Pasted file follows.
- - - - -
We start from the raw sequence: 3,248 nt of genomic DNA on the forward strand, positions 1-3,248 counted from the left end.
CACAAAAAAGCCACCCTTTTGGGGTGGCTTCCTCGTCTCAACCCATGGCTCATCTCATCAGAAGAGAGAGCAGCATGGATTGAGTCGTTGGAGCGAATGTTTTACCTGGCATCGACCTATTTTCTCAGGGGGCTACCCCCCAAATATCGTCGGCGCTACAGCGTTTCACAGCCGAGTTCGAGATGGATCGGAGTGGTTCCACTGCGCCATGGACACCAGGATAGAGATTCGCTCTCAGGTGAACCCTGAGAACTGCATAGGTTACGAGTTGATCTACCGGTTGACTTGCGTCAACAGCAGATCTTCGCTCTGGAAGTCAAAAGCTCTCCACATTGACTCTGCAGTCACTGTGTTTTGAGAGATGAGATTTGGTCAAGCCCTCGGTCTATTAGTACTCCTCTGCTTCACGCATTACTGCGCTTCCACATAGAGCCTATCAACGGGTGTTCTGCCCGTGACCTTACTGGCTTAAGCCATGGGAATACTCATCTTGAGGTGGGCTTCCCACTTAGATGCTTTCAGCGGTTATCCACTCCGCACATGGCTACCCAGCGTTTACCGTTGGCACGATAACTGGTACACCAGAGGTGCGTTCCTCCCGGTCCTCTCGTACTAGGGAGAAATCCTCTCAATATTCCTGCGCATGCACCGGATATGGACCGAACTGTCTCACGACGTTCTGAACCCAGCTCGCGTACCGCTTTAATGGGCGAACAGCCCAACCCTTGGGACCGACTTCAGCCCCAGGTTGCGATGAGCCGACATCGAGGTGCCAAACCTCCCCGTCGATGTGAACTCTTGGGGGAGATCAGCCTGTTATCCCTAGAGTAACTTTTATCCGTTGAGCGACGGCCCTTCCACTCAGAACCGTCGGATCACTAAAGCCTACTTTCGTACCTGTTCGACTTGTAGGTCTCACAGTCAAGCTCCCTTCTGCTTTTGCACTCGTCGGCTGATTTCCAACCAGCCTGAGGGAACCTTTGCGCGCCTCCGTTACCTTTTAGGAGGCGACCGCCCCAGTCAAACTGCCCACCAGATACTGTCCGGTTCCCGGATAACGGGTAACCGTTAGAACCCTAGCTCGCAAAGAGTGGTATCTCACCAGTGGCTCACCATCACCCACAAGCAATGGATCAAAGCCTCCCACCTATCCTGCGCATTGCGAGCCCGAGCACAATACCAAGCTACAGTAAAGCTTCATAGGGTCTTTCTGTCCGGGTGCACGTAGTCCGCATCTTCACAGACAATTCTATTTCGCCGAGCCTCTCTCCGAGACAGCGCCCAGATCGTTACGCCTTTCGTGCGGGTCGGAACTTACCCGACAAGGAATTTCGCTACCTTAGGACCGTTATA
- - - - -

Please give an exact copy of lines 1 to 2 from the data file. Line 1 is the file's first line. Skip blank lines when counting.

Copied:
We start from the raw sequence: 3,248 nt of genomic DNA on the forward strand, positions 1-3,248 counted from the left end.
CACAAAAAAGCCACCCTTTTGGGGTGGCTTCCTCGTCTCAACCCATGGCTCATCTCATCAGAAGAGAGAGCAGCATGGATTGAGTCGTTGGAGCGAATGTTTTACCTGGCATCGACCTATTTTCTCAGGGGGCTACCCCCCAAATATCGTCGGCGCTACAGCGTTTCACAGCCGAGTTCGAGATGGATCGGAGTGGTTCCACTGCGCCATGGACACCAGGATAGAGATTCGCTCTCAGGTGAACCCTGAGAACTGCATAGGTTACGAGTTGATCTACCGGTTGACTTGCGTCAACAGCAGATCTTCGCTCTGGAAGTCAAAAGCTCTCCACATTGACTCTGCAGTCACTGTGTTTTGAGAGATGAGATTTGGTCAAGCCCTCGGTCTATTAGTACTCCTCTGCTTCACGCATTACTGCGCTTCCACATAGAGCCTATCAACGGGTGTTCTGCCCGTGACCTTACTGGCTTAAGCCATGGGAATACTCATCTTGAGGTGGGCTTCCCACTTAGATGCTTTCAGCGGTTATCCACTCCGCACATGGCTACCCAGCGTTTACCGTTGGCACGATAACTGGTACACCAGAGGTGCGTTCCTCCCGGTCCTCTCGTACTAGGGAGAAATCCTCTCAATATTCCTGCGCATGCACCGGATATGGACCGAACTGTCTCACGACGTTCTGAACCCAGCTCGCGTACCGCTTTAATGGGCGAACAGCCCAACCCTTGGGACCGACTTCAGCCCCAGGTTGCGATGAGCCGACATCGAGGTGCCAAACCTCCCCGTCGATGTGAACTCTTGGGGGAGATCAGCCTGTTATCCCTAGAGTAACTTTTATCCGTTGAGCGACGGCCCTTCCACTCAGAACCGTCGGATCACTAAAGCCTACTTTCGTACCTGTTCGACTTGTAGGTCTCACAGTCAAGCTCCCTTCTGCTTTTGCACTCGTCGGCTGATTTCCAACCAGCCTGAGGGAACCTTTGCGCGCCTCCGTTACCTTTTAGGAGGCGACCGCCCCAGTCAAACTGCCCACCAGATACTGTCCGGTTCCCGGATAACGGGTAACCGTTAGAACCCTAGCTCGCAAAGAGTGGTATCTCACCAGTGGCTCACCATCACCCACAAGCAATGGATCAAAGCCTCCCACCTATCCTGCGCATTGCGAGCCCGAGCACAATACCAAGCTACAGTAAAGCTTCATAGGGTCTTTCTGTCCGGGTGCACGTAGTCCGCATCTTCACAGACAATTCTATTTCGCCGAGCCTCTCTCCGAGACAGCGCCCAGATCGTTACGCCTTTCGTGCGGGTCGGAACTTACCCGACAAGGAATTTCGCTACCTTAGGACCGTTATA